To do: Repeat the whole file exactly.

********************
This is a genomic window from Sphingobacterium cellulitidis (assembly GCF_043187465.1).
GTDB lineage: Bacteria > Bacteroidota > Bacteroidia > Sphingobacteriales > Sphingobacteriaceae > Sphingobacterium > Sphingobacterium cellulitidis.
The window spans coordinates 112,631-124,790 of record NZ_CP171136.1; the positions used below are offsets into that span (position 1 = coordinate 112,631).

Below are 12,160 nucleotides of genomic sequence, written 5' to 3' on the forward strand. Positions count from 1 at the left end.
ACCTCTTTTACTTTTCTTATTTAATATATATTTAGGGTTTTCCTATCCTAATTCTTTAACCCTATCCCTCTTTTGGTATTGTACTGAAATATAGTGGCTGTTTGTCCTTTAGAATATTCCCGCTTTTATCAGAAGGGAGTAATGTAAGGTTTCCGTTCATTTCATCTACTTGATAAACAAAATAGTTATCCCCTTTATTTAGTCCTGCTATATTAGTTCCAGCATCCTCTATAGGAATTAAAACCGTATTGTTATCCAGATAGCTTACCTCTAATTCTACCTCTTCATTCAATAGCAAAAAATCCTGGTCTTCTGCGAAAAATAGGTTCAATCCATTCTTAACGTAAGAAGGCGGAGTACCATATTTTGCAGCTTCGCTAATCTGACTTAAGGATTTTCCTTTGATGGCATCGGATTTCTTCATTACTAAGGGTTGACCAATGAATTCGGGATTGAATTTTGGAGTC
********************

This is a genomic window from Sphingobacterium cellulitidis (assembly GCF_043187465.1).
GTDB lineage: Bacteria > Bacteroidota > Bacteroidia > Sphingobacteriales > Sphingobacteriaceae > Sphingobacterium > Sphingobacterium cellulitidis.
The window spans coordinates 112,631-124,790 of record NZ_CP171136.1; the positions used below are offsets into that span (position 1 = coordinate 112,631).

Below are 12,160 nucleotides of genomic sequence, written 5' to 3' on the forward strand. Positions count from 1 at the left end.
ACCTCTTTTACTTTTCTTATTTAATATATATTTAGGGTTTTCCTATCCTAATTCTTTAACCCTATCCCTCTTTTGGTATTGTACTGAAATATAGTGGCTGTTTGTCCTTTAGAATATTCCCGCTTTTATCAGAAGGGAGTAATGTAAGGTTTCCGTTCATTTCATCTACTTGATAAACAAAATAGTTATCCCCTTTATTTAGTCCTGCTATATTAGTTCCAGCATCCTCTATAGGAATTAAAACCGTATTGTTATCCAGATAGCTTACCTCTAATTCTACCTCTTCATTCAATAGCAAAAAATCCTGGTCTTCTGCGAAAAATAGGTTCAATCCATTCTTAACGTAAGAAGGCGGAGTACCATATTTTGCAGCTTCGCTAATCTGACTTAAGGATTTTCCTTTGATGGCATCGGATTTCTTCATTACTAAGGGTTGACCAATGAATTCGGGATTGAATTTTGGAGTC